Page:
$100,000 fine proposed by FPPC and $14,400 fine imposed by Oakland Ethics Commission after joint probe into spending in Oakland Mayoral and City Council races
FOR IMMEDIATE RELEASE
July 11, 2016
FOR FURTHER INFORMATION
FPPC: Jay Wierenga (916) 322-7761
PEC: Whitney Barazoto (510) 238-6620
After a joint investigation between the Enforcement Division of the Fair Political Practices Commission (FPPC) and the Oakland Public Ethics Commission, the FPPC today announced a proposed settlement involving illegal contributions in the 2012 and 2014 Oakland city council races, as well as the 2014 Oakland mayoral race, and the Public Ethics Commission announced an approved settlement for multiple violations of Oakland’s contribution limits.
In 2015, proactive efforts by the FPPC Enforcement Division detected a pattern of activity that led to the opening of this case and a joint investigation and prosecution with the Oakland Public Ethics Commission. The investigation looked into potential campaign contribution limit violations and laundered campaign contributions in support of four mayoral and two city council candidates between the 2012 and 2014 elections. The candidates receiving the contributions were not a focus of the investigation.
McWane, Inc., is a large manufacturer of iron water works and plumbing products. One of its divisions, AB&I Foundry, is headquartered in Oakland, California. The FPPC case involves 37 laundered campaign contributions (totaling $23,900) from AB&I through 17 officers/employees (and their spouses) to four Oakland mayoral candidates and two city council candidates from 2012 through 2014, in violation of Government Code section 84301 (20 counts). Of these 17 officers/employees, six contributed to committees in both the 2012 and 2014 election cycles.
The joint investigative team from Oakland Public Ethics Commission and the FPPC found numerous violations of both state and local campaign laws. Making campaign contributions in the name of another is one of the most serious violations of the Political Reform Act as it deceives the public. In this case, the use of 17 individuals to mask the original source of the funds enabled McWane, Inc./AB&I Foundry to circumvent Oakland’s contribution limits.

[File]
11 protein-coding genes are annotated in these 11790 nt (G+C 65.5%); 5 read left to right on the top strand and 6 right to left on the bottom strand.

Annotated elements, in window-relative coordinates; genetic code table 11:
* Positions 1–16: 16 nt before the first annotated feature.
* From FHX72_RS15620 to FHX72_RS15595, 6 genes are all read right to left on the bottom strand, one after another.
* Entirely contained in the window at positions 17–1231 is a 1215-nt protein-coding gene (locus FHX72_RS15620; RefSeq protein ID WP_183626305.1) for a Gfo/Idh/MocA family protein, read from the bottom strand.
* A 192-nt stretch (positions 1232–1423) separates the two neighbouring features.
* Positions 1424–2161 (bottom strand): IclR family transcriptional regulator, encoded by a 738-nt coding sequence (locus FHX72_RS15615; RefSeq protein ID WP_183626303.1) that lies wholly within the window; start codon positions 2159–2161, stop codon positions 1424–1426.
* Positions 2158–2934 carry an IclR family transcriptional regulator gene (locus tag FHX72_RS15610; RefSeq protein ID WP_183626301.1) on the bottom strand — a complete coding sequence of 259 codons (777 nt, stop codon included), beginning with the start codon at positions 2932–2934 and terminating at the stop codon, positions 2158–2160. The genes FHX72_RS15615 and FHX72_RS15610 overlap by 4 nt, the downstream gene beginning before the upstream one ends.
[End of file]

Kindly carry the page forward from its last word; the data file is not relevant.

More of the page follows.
“We are pleased to present the findings from our joint investigation involving laundered campaign contributions,” said FPPC Chief of Enforcement Galena West. “Working cooperatively with the Oakland Public Ethics Commission
allows us to combine our resources and expeditiously prosecute violations.”
The $23,900 in contributions from McWane, Inc./AB&I Foundry were contributed as follows: $6,300 to De La Fuente for City Council 2012, $6,300 to Joe Tuman for Mayor 2014, $2,100 to Desley Brooks [for City Council 2014], $2,100 to Re-Elect Mayor Quan 2014, $2,500 to Parker for Oakland Mayor 2014, and $4,600 to Kaplan for Oakland Mayor 2014.
The proposed settlement will be heard and voted on by FPPC Commissioners at the July 21st meeting. The Oakland Public Ethics Commission imposed a separate $14,400 penalty on McWane, Inc./AB&I Foundry at its July 5th meeting for contributing $6,400 in excess of the Oakland’s contribution limit to two Oakland Mayoral candidates, making the total proposed penalty from both Commissions $114,400.
“AB&I Foundry circumvented the local contribution limit by laundering political contributions, making this case one of the most serious violations of Oakland’s campaign laws,” said Oakland Public Ethics Commission Deputy Director and Chief of Enforcement Milad Dalju. “We appreciate having coordinated with the FPPC on this case, which resulted in the largest PEC penalty to date.”
“The Commission will be vigilant in defending the public’s right to know
the true source of funding in any campaign,” said Commission Chair Jodi Remke. “I applaud the diligent work of the Enforcement Division in investigating and prosecuting these cases. I am also extremely pleased with the outstanding cooperation with our partners in Oakland. And with the upcoming elections, I hope it serves as a reminder that we will be monitoring campaigns to make sure public officials and candidates follow the law as expected."